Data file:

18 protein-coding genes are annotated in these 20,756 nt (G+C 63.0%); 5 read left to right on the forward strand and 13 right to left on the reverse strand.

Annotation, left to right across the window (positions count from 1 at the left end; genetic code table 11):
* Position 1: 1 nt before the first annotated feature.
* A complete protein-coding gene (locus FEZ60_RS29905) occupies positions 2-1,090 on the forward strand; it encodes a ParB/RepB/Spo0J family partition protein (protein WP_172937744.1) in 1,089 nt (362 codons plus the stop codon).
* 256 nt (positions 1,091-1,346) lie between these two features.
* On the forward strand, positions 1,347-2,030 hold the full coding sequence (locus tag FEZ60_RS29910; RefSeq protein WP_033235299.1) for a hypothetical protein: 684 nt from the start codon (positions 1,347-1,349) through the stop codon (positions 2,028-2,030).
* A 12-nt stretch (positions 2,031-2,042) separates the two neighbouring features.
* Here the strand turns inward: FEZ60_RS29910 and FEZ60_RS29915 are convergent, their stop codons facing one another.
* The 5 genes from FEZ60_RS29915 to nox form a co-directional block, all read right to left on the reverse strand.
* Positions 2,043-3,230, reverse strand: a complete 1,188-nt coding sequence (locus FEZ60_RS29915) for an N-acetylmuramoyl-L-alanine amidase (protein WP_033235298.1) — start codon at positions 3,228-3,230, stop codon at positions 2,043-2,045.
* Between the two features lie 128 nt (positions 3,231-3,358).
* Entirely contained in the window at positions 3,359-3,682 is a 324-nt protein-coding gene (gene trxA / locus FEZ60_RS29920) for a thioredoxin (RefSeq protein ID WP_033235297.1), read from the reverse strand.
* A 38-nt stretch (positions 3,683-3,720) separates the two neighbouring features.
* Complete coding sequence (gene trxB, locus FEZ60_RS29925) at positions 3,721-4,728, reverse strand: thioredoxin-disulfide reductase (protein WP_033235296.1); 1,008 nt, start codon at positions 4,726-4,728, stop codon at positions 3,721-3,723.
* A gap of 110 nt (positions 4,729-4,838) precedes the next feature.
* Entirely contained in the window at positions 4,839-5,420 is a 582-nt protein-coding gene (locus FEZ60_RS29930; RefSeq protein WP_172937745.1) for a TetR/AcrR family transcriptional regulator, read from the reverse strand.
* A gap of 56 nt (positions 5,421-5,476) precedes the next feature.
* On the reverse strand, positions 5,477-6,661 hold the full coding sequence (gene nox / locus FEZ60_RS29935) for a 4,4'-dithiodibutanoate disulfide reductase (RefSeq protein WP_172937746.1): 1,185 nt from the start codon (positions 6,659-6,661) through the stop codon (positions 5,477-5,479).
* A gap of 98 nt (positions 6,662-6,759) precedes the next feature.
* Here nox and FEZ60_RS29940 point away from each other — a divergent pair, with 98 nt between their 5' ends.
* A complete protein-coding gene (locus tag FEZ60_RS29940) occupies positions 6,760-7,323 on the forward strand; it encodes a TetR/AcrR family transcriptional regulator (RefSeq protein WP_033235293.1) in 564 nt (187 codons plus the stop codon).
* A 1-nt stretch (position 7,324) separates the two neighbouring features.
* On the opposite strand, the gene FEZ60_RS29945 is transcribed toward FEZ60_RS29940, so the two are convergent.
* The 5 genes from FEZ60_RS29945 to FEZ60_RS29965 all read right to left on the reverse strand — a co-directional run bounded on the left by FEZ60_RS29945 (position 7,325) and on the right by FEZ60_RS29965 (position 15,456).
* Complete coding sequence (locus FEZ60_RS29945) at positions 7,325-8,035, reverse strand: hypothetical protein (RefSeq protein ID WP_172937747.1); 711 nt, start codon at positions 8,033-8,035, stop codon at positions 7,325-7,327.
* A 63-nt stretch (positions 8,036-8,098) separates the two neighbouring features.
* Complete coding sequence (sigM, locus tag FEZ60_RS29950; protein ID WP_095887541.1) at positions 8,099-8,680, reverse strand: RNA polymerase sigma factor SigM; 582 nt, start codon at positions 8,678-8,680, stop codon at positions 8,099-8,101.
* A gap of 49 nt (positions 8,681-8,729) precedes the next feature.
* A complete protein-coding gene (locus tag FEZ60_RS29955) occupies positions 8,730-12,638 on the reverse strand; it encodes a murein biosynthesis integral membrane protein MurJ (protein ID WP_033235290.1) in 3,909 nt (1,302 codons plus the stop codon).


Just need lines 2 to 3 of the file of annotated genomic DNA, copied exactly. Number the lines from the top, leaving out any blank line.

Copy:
Annotation, left to right across the window (positions count from 1 at the left end; genetic code table 11):
* Position 1: 1 nt before the first annotated feature.